Takuya Yokoyama’s works possess a rich impression of their materiality, while they confer an overwhelming sense of presence through the process of their molding within which traces of the artist’s hand may be felt. There is a delicate impression to the white works, a powerful strength and shine to the black works, and a nonchalant bearing to the green works. Colour, texture and form resonate together within Yokoyama’s pieces, and each one appears as if created in the exact state as it supposed to be existed.
The artist does not make works by gradually approaching to the piece’s ideal form, but by creating them as if he is following the guidance of the material itself. The word ‘techne’ in the exhibition’s title is the Greek word for ‘technology’, and points to the notion of humanity discovering truth within nature, and the consequent revelation of technology. Yokoyama’s ceramics function similar to ‘techne’ :whilst working with the clay little by little, the medium’s characteristic motion becomes visible. As the artist ‘assists’ in response to that, the form of the work runs alongside his actions and develops with the original intention of the clay. It is an act not of controlling or ruling over the clay, but of working together with the material to extract what is already within. This is the essential nature of Yokoyama’s porcelain-making process. Through a practice wrought through his continuous motions and the medium, Yokoyama expresses what he describes as “something close to performance or dance, but more realistic, with a sports-like component to it”.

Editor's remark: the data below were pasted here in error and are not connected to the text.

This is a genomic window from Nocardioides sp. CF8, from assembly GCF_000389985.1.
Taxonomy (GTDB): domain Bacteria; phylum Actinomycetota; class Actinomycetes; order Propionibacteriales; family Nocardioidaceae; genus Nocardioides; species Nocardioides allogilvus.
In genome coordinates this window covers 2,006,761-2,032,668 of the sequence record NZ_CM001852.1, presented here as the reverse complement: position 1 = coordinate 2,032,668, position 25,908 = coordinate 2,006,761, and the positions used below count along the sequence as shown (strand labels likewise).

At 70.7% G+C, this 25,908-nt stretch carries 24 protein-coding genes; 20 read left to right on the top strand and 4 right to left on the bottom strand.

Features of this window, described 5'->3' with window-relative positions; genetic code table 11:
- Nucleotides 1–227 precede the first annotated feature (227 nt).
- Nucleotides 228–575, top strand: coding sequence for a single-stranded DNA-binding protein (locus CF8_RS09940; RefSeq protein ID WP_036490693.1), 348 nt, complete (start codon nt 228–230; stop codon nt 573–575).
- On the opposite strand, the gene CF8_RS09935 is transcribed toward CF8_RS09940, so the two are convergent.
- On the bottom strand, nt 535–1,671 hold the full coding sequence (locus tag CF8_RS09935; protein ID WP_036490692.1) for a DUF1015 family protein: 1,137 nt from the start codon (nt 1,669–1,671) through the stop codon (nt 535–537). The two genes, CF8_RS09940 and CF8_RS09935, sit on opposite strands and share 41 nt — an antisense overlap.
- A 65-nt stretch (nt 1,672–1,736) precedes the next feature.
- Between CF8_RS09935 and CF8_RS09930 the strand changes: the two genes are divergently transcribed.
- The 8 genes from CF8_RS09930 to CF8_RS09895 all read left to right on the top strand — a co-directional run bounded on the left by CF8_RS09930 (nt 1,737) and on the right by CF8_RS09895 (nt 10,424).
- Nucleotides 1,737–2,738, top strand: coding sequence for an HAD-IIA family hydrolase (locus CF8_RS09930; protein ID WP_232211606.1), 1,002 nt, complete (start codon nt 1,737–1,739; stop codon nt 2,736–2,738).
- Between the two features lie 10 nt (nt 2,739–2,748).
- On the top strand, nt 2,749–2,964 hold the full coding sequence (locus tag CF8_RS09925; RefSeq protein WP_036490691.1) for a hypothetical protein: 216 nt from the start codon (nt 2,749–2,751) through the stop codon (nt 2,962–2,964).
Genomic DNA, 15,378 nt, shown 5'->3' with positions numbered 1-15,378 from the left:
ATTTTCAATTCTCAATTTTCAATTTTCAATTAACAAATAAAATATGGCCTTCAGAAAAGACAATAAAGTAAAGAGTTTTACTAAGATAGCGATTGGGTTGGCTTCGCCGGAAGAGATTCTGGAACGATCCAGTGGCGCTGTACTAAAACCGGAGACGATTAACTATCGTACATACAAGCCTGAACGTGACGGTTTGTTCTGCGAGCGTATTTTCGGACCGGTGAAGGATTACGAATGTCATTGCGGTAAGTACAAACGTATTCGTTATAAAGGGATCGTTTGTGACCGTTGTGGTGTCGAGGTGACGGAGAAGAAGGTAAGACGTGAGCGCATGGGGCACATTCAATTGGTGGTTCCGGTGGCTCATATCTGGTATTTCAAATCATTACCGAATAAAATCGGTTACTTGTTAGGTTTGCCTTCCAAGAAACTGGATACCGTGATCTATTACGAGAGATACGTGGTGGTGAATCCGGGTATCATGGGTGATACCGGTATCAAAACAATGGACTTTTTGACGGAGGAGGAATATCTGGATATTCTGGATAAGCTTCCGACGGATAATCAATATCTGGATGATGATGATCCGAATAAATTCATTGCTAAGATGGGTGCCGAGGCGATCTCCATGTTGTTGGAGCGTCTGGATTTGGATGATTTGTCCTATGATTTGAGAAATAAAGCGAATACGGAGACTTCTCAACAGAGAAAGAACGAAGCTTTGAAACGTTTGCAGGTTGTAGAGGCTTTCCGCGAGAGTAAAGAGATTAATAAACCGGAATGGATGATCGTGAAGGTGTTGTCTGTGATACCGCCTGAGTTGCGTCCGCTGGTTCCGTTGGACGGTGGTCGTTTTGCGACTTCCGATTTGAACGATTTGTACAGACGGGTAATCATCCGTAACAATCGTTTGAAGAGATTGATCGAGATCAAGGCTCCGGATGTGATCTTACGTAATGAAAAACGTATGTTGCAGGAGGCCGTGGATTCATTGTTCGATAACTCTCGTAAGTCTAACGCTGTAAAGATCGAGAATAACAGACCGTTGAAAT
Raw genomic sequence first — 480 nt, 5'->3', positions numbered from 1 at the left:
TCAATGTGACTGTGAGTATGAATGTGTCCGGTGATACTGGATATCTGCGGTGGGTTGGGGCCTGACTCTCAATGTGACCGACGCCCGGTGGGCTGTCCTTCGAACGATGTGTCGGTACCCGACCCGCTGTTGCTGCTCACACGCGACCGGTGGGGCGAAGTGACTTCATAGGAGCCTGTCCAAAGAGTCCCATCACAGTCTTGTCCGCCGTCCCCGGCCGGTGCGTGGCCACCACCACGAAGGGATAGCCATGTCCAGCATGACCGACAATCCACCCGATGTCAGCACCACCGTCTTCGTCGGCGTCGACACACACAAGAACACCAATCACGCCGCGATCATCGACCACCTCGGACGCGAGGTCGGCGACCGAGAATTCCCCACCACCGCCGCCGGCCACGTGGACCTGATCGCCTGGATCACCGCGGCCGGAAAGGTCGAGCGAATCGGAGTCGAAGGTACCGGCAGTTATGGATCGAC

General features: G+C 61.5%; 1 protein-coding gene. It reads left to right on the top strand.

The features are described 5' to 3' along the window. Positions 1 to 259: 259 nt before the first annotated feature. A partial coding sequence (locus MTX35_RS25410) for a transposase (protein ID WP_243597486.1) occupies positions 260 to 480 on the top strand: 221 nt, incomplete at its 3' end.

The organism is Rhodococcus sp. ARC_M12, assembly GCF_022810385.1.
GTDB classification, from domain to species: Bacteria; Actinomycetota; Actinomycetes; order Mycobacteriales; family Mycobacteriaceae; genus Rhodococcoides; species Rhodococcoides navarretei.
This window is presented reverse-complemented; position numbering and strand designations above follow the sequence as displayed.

The ‘Pots’ of this exhibition bear magnificence to them, seeming as if taken from their concealment within the vastness of nature in their rounded form as they already were. With barely 2mm-small hole at its top, the work is at once a pot, but can also be grasped in the sense of an objet from the microscopic size of that hole. Yokoyama is not concerned with a positioning within the category of Arts & Crafts, but instead with opening up the pliability of expression of his materials, and of his own capabilities as an artist.